SAFER SCI: Be Protected!

unsafe storage of chemicals

Teaching Science: Liability and You!

I.    Safety Issues in Doing Science!

So here I am at my first teaching assignment in a rural school district several decades ago. This was long before OSHA had the HazCom or Lab Safety Standard. Long before there was access to Internet resources and oh yes- need I say using slide rules? Even though the principal assigned me a study hall for my first science lab (no sink, one electrical outlet, no eye protection, etc.), he expected me to carry out a chemistry curriculum including lab activities. Being new and naïve but very excited about teaching science, I enthusiastically embraced and did the deed.

Then something happen. One day I was preparing diluted sulfuric acid from concentrated acid for a lab activity. My lack of appropriate safety training surfaced quickly. Remember that AAAW approach to diluting acids – Always Add Acid to Water? I had never heard of it in all my years of academic preparation and did the reverse. The glass cylinder I was using shattered from the sky-rocketing increase in temperature as I added the water to the acid. I had my acid baptism resulting with huge burn holes in my clothing and skin. Not being totally clueless, I did have on safety goggles that saved my sight. It was at that point that I realized how poorly I had been trained in safety and had nightmares for a while about having done this in front of students and blinding them or myself. Fast forward over the decades I became a missionary on safety in trying to reach out to innocent neophyte and veteran science teachers about making their classrooms safer. Here I am decades later serving as the Chief Science Safety Compliance Adviser for the National Science Teachers Association. My mission has not changed! We have made much progress but we have many more miles or kilometers to go relative to raising teacher and administrator awareness of increasing lab safety and keeping both out of harm’s way relative to legal issues.  

As we all know, research and general educational practice clearly indicates that students learn science best by doing it – not just reading about it. Hands-on, process and inquiry based science is the key to understanding science. Unfortunately, this is a double edged sword for science teachers in that doing science has its potential hazards and resulting risks. Unfortunately, I found that out the hard way as I noted. Science laboratories, classrooms and field work sites can be unsafe places to teach and learn. If a student gets hurt while doing an activity in the lab, in the field or even at home if it was a teacher’s assignment, there is potential shared liability for both the teacher and the school. This would occur if legal initiatives were undertaken by the parents or guardians of an injured student. Most science teachers believe they would be held harmless when it comes to these types of law suits. Unfortunately, in most instances, teachers will be exempt from held harmless laws or statutes when it comes to their failure to meet “duty of care.”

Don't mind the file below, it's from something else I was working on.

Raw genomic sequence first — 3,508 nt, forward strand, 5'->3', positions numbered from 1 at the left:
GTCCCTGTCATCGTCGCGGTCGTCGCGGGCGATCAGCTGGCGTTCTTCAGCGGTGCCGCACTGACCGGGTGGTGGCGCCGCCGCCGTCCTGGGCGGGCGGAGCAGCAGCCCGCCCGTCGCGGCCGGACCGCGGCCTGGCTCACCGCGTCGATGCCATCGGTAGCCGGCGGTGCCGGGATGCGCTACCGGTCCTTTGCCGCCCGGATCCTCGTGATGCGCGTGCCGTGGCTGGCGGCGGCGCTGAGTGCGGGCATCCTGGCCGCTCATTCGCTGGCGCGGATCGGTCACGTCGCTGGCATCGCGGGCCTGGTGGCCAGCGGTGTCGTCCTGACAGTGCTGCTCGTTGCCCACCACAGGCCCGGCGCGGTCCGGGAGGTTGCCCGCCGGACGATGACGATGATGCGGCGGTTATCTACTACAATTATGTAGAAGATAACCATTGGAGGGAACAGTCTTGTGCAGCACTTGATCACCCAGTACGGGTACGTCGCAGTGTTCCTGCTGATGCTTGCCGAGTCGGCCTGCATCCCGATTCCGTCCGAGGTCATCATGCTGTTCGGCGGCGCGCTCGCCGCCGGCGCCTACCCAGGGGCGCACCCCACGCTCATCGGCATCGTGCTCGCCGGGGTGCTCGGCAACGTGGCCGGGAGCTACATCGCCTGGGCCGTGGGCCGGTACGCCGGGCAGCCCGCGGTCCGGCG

II.    Getting a Handle on Hazards/Risks!

If a student gets injured doing a science laboratory activity, there are potential legal implications for the science teacher and school as previously noted. How can teachers and school administrators better protect themselves from student/employee injuries and litigation? One great resource is the National Science Teachers Association’s Safety Advisory Board’s safety issue paper titled Liability of Science Educators for Laboratory Safety. In the Introduction of the paper, it notes the following about “duty of care:”

“The breach of a particular duty owed to a student or others may lead to liability for both the teacher and the school district that employs that teacher” (Ryan 2001). As such, science educators must act as a reasonably prudent person would in providing and maintaining a safe learning environment for their students.”1

The message here is science teachers and administrators must maintain safer working environments at all times for students. In efforts to help science teachers and administrators address this issue, the position paper contains a section titled Declarations. The following are a few areas noted and summarized that teachers and administrators should embrace to help keep students, the teacher and the school out of harm’s way when doing science activities:

  1. Develop and implement comprehensive safety policies with clear procedures for engaging in lab activities. These safety policies should comply with all applicable government health and safety codes, regulations, ordinances, and other rules established by the applicable oversight organization.
  2. Ensure that all safety policies, including those related to safety training, are reviewed and updated annually in consultation with school or district science educators.
  3. Support and encourage the use of laboratory investigations in science instruction, and share the responsibility with teachers to develop and fully integrate these activities into the science curriculum.